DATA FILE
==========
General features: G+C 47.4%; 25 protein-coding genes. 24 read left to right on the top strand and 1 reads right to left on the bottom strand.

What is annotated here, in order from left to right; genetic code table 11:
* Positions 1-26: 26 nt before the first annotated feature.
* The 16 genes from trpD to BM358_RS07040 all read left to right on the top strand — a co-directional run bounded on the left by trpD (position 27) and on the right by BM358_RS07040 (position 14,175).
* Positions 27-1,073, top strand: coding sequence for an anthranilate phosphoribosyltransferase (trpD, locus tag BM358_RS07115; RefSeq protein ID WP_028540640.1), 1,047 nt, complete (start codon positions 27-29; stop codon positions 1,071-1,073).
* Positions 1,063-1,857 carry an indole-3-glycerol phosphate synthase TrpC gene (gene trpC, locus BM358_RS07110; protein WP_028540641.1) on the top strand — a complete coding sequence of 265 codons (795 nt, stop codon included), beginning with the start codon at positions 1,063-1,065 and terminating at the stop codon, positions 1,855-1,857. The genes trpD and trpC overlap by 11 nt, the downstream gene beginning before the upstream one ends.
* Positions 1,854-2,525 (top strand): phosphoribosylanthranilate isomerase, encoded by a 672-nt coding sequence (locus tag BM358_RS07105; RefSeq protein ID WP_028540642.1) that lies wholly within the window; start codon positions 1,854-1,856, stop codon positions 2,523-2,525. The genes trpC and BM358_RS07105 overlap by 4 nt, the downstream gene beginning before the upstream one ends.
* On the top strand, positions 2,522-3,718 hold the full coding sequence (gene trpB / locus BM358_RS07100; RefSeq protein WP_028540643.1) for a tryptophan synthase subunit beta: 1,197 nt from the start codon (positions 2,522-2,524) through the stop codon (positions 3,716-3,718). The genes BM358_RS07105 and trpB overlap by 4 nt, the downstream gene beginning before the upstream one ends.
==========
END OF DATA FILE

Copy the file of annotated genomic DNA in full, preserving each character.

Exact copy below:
General features: G+C 47.4%; 25 protein-coding genes. 24 read left to right on the top strand and 1 reads right to left on the bottom strand.

What is annotated here, in order from left to right; genetic code table 11:
* Positions 1-26: 26 nt before the first annotated feature.
* The 16 genes from trpD to BM358_RS07040 all read left to right on the top strand — a co-directional run bounded on the left by trpD (position 27) and on the right by BM358_RS07040 (position 14,175).
* Positions 27-1,073, top strand: coding sequence for an anthranilate phosphoribosyltransferase (trpD, locus tag BM358_RS07115; RefSeq protein ID WP_028540640.1), 1,047 nt, complete (start codon positions 27-29; stop codon positions 1,071-1,073).
* Positions 1,063-1,857 carry an indole-3-glycerol phosphate synthase TrpC gene (gene trpC, locus BM358_RS07110; protein WP_028540641.1) on the top strand — a complete coding sequence of 265 codons (795 nt, stop codon included), beginning with the start codon at positions 1,063-1,065 and terminating at the stop codon, positions 1,855-1,857. The genes trpD and trpC overlap by 11 nt, the downstream gene beginning before the upstream one ends.
* Positions 1,854-2,525 (top strand): phosphoribosylanthranilate isomerase, encoded by a 672-nt coding sequence (locus tag BM358_RS07105; RefSeq protein ID WP_028540642.1) that lies wholly within the window; start codon positions 1,854-1,856, stop codon positions 2,523-2,525. The genes trpC and BM358_RS07105 overlap by 4 nt, the downstream gene beginning before the upstream one ends.
* On the top strand, positions 2,522-3,718 hold the full coding sequence (gene trpB / locus BM358_RS07100; RefSeq protein WP_028540643.1) for a tryptophan synthase subunit beta: 1,197 nt from the start codon (positions 2,522-2,524) through the stop codon (positions 3,716-3,718). The genes BM358_RS07105 and trpB overlap by 4 nt, the downstream gene beginning before the upstream one ends.